DeFi Series: Understanding decentralised exchanges (DEX) and infrastructure

In our first blog of DeFi series, we introduced the new exciting crypto universe of DeFi Lending Projects. This time, we’re digging more deeply into decentralised exchanges. As explained, Decentralised Finance is a movement composed of initiatives that resemble conventional market services, offered via blockchain-built smart contracts with no need for intermediaries. Decentralised Exchange, also called DEX, is the decentralised version of exchanges used for trading activities.

Cryptocurrency exchanges are usually one of the main ports of call for investors and traders new to the crypto space, yet many of the largest crypto exchanges are centralised. Centralised crypto exchanges have risen in prominence and market value over recent years because they offer a simpler, user-friendly way to get started in crypto trading.

However, a key flaw in a centralised exchange is that all funds are held in one single entity, making it a magnet for hackers and thus more vulnerable. In 2019, Binance, one of the leading cryptocurrencies exchanges, suffered a breach in which hackers stole $40 million in Bitcoin, as well as some of its users’ two-factor authentication codes and API tokens.

A decentralised exchange doesn’t have a centralised body which takes control of users’ assets. Instead, a DEX is often developed as a decentralised application on top of a blockchain network. Within a DEX system, a buyer is connected with a seller across a liquidity pool via smart contracts controlled by an Automated Market Maker.

No profile or background information is required from users to get started on DEX; they simply connect with a wallet of their choice and can start trading so long as there is sufficient liquidity.

The popularity of DEX has increased, with growing awareness of DeFi causing an explosion in demand for services and in the amount of trade. In August, trading volume on decentralised exchanges surpassed $11 billion, indicating a growth of 152 percent month-over-month.

The growth was driven mainly by increasing activity on Uniswap, a DEX based on the Ethereum blockchain. On August 30, Uniswap even surpassed Coinbase in daily volume, reported Cointelegraph. Uniswap had a 283% volume increase that month, resulting in a total volume of $6.7 billion and breaking its previous record from July in less than two weeks.

Even centralised exchanges like Binance have noted the trend towards decentralisation and have thus started offering DEX services: Binance DEX runs on top of the Binance blockchain, allowing users to use the native Binance token (BNB) and other tokens based on the Binance chain.

“It’s always better to disrupt yourself than having somebody else disrupt you first,” said Changpeng Zhao, CEO of Binance. “I will be really happy on the day when decentralised exchanges replace centralised exchanges and I think that will push our overall mission forward,” he commented.

Decentralised Exchanges (DEX):

Curve Finance: Decentralised exchange designed for stable coin trading. Launched in January 2020, Curve allows low slippage trades, and a low fee algorithm. Currently, Curve offers seven pools: Compound, PAX, Y, BUSD, sUSD, ren, and sBTC all of which support swaps for wide variety of stable coins and assets.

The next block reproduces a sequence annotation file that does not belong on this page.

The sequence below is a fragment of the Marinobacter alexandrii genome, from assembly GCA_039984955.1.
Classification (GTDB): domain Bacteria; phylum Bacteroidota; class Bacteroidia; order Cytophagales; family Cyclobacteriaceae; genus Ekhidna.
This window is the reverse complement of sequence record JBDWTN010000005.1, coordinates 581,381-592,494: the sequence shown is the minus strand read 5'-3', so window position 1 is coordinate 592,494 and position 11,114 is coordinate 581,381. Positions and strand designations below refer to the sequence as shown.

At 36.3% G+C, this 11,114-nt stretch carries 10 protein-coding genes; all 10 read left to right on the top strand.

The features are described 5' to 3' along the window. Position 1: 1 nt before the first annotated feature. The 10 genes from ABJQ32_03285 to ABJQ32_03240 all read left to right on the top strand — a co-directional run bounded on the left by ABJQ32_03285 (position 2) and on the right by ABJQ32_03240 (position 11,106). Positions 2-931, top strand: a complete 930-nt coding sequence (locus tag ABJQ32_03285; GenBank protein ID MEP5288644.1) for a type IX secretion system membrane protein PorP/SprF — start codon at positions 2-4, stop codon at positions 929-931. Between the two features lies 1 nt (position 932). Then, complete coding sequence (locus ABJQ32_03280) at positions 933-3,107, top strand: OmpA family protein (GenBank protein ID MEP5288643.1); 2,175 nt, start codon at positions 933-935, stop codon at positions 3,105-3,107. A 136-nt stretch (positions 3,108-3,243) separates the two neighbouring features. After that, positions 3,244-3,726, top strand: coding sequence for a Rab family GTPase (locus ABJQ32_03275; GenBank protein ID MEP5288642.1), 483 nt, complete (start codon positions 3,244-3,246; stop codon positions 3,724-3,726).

Uniswap: The most popular DEX so far, a fully decentralised on-chain protocol for token exchange on Ethereum. Anyone can quickly swap between ETH and any ERC20 token or earn fees by supplying any amount of liquidity. Users can also create a market, or liquidity pool by supplying an equal value of ETH and an ERC20 token.

Balancer: Launched in March 2020, Balancer is an automated market-maker built on Ethereum for multiple tokens. It enables portfolio owners to create Balancer Pools where traders can then trade against these pools. Anyone can create or add liquidity to customisable pools and earn trading fees

Understanding infrastructure

Infrastructure is an important part of the DeFi ecosystem as it enables the development of dApps, smart contracts and services to run on top of the blockchain. The infrastructure layers involve the testing framework, scalable APIs, security for detecting vulnerabilities, decentralised oracle networks and open source frameworks.

Currently, even decentralised applications have some level of centralisation in their structure as they have to seek storage and compute solutions to keep their services working. In order to develop fully decentralised applications, they should be powered by public infrastructure. This allows for more interoperability and reduces the risk of business failures.

DeFi Infrastructure projects:

The Graph Network: Envisioned as a decentralised indexing protocol for Web3, the Graph Network is core infrastructure for Web3 — a necessary component for delivering decentralised applications with consumer-grade performance.

Nexus Mutual: Uses the power of Ethereum to offer an alternative to insurance. Members join Nexus in order to protect themselves from failures and hacks in smart contract code. Nexus offers some protection for users who want to join the DeFi movement and get returns but are afraid of the risks related to smart contracts.

0x: An open protocol that enables the peer-to-peer exchange of assets on the Ethereum blockchain as 0x facilitates the exchange of ERC20 tokens. 0x can be used by anyone to service a wide variety of markets ranging from gaming items and financial instruments to assets that could never have existed before.

DeFi is an evolving concept. Let us know your questions about the topic. Contact us via social media or at

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